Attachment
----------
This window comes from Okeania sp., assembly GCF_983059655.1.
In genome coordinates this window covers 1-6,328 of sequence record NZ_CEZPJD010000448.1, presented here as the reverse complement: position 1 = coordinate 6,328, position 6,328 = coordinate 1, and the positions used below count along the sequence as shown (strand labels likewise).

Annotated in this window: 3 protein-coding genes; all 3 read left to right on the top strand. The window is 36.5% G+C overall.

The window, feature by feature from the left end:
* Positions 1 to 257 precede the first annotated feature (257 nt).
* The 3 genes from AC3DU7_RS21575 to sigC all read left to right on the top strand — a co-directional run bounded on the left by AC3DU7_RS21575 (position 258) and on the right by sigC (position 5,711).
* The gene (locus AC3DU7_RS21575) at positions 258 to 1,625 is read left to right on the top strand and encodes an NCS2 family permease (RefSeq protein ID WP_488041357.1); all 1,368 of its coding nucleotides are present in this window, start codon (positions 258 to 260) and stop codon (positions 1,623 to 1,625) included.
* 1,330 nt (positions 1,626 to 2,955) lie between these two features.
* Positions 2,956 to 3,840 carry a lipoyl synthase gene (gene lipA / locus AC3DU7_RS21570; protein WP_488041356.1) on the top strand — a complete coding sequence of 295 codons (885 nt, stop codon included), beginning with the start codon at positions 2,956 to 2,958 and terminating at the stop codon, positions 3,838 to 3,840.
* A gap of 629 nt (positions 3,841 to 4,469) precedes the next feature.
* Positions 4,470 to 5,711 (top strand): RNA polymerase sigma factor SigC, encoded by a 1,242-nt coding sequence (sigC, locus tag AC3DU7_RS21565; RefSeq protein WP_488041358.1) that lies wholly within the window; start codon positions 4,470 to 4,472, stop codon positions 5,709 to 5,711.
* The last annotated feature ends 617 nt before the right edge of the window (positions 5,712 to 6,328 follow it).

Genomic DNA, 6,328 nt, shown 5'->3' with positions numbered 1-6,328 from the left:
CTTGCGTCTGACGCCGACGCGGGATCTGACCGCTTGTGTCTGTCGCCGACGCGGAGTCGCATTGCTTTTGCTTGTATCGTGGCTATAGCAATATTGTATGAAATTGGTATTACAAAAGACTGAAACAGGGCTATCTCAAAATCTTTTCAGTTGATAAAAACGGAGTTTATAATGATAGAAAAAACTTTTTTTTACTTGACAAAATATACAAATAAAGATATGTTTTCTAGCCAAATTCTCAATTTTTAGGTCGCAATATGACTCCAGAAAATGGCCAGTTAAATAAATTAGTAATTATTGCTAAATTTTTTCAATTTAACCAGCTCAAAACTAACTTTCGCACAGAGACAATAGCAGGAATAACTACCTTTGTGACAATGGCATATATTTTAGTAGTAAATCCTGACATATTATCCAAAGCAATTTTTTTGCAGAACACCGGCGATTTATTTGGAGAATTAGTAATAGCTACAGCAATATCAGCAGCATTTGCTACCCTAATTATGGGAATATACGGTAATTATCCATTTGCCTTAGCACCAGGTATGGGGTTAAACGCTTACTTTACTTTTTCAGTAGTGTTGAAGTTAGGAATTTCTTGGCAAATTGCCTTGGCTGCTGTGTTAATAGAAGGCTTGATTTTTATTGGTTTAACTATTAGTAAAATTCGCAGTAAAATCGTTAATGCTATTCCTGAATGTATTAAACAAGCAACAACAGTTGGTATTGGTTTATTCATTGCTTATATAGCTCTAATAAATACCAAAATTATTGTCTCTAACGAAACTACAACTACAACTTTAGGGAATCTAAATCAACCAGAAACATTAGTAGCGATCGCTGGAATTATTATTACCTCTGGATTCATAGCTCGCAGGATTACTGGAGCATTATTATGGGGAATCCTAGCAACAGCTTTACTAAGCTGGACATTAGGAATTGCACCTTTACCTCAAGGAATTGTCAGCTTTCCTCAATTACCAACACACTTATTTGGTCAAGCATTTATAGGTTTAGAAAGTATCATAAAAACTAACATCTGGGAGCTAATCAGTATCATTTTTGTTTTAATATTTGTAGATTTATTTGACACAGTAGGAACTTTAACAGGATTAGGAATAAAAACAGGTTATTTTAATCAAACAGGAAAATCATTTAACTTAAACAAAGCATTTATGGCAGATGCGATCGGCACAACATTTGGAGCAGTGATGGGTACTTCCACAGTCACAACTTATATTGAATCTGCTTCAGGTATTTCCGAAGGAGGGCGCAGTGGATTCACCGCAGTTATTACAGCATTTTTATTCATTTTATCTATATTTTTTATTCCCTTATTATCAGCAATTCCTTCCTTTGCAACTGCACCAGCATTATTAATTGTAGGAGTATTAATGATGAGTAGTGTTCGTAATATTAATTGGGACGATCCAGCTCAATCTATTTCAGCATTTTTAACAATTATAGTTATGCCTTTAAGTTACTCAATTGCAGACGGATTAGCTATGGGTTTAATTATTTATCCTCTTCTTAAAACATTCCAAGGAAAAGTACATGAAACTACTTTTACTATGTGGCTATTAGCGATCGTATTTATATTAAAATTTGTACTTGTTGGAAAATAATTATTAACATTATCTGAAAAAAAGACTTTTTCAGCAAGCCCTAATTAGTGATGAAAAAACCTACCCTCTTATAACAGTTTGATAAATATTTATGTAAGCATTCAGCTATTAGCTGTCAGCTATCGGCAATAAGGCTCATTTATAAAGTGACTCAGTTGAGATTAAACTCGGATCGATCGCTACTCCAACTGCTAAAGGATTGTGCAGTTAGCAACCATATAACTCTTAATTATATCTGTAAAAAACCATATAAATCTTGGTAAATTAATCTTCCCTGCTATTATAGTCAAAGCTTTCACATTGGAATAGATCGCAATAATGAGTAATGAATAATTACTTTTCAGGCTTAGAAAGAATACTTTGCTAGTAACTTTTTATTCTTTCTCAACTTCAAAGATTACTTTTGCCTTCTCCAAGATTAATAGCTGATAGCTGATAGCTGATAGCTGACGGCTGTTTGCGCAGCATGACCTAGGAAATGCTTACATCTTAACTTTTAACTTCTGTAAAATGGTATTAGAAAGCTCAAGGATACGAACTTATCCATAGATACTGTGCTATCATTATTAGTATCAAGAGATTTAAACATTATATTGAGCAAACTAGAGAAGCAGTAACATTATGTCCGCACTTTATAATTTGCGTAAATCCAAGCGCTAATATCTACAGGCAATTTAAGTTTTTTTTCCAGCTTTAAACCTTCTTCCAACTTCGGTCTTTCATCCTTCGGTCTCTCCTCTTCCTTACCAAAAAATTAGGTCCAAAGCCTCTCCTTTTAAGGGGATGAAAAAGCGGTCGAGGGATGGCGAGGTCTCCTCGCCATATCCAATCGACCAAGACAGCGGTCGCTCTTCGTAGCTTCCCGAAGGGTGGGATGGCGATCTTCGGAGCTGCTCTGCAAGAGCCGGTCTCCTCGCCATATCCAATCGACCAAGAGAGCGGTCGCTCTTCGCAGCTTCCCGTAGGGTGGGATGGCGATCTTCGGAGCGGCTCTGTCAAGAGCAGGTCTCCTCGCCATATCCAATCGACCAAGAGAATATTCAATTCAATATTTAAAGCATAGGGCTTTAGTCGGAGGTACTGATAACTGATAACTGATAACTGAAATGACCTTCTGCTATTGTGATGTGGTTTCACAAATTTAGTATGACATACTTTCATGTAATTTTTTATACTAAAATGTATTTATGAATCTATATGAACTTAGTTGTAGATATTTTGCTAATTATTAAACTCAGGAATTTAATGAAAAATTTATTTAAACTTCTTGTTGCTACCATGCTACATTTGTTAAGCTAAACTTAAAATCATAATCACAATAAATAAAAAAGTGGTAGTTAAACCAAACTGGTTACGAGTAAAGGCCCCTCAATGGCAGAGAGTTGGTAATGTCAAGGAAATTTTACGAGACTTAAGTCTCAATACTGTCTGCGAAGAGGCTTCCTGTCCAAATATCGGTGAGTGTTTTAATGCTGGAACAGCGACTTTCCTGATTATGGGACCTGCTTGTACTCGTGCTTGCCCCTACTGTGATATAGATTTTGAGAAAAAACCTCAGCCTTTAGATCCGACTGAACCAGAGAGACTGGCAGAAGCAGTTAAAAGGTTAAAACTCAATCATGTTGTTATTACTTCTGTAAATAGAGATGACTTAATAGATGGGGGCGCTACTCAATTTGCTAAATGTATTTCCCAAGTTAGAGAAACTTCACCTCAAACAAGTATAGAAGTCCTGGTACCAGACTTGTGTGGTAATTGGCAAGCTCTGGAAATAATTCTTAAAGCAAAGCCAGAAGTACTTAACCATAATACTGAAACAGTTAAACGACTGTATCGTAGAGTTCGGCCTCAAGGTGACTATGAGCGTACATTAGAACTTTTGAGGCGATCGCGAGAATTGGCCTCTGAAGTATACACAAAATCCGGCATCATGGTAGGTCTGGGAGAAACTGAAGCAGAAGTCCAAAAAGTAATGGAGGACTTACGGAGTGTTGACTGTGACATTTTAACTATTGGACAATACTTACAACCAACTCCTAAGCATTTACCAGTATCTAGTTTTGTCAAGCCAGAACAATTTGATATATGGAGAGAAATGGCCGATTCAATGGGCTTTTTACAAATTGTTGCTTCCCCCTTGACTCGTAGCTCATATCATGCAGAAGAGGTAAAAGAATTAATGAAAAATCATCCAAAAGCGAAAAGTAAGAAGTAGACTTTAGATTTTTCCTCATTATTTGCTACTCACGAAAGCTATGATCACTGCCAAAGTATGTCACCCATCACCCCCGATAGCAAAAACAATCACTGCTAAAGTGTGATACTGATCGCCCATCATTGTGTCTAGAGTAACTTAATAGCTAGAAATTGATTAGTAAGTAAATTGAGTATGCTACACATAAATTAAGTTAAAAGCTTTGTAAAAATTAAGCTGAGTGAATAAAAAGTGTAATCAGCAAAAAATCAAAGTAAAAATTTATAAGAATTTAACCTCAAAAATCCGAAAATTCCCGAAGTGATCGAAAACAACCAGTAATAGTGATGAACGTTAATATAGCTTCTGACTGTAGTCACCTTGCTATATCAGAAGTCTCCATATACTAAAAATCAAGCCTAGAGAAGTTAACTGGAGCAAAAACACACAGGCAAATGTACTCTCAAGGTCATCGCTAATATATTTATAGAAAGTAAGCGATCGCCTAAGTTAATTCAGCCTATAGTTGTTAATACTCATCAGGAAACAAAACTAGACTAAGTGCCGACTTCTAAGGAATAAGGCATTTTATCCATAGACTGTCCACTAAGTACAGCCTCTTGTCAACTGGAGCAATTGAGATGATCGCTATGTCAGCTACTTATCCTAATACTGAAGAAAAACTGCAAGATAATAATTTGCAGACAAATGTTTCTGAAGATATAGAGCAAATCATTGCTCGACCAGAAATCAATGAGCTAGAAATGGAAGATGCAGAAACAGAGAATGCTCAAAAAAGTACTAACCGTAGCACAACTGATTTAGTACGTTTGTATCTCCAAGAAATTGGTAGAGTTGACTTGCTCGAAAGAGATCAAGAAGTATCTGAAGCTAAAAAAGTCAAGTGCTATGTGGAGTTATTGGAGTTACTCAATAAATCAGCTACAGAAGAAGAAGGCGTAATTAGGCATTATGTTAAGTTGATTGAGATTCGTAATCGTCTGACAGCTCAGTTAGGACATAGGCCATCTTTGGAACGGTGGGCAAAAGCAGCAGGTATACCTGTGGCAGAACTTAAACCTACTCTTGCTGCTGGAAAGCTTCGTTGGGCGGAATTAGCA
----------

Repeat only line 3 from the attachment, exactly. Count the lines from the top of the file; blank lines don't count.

Annotated in this window: 3 protein-coding genes; all 3 read left to right on the top strand. The window is 36.5% G+C overall.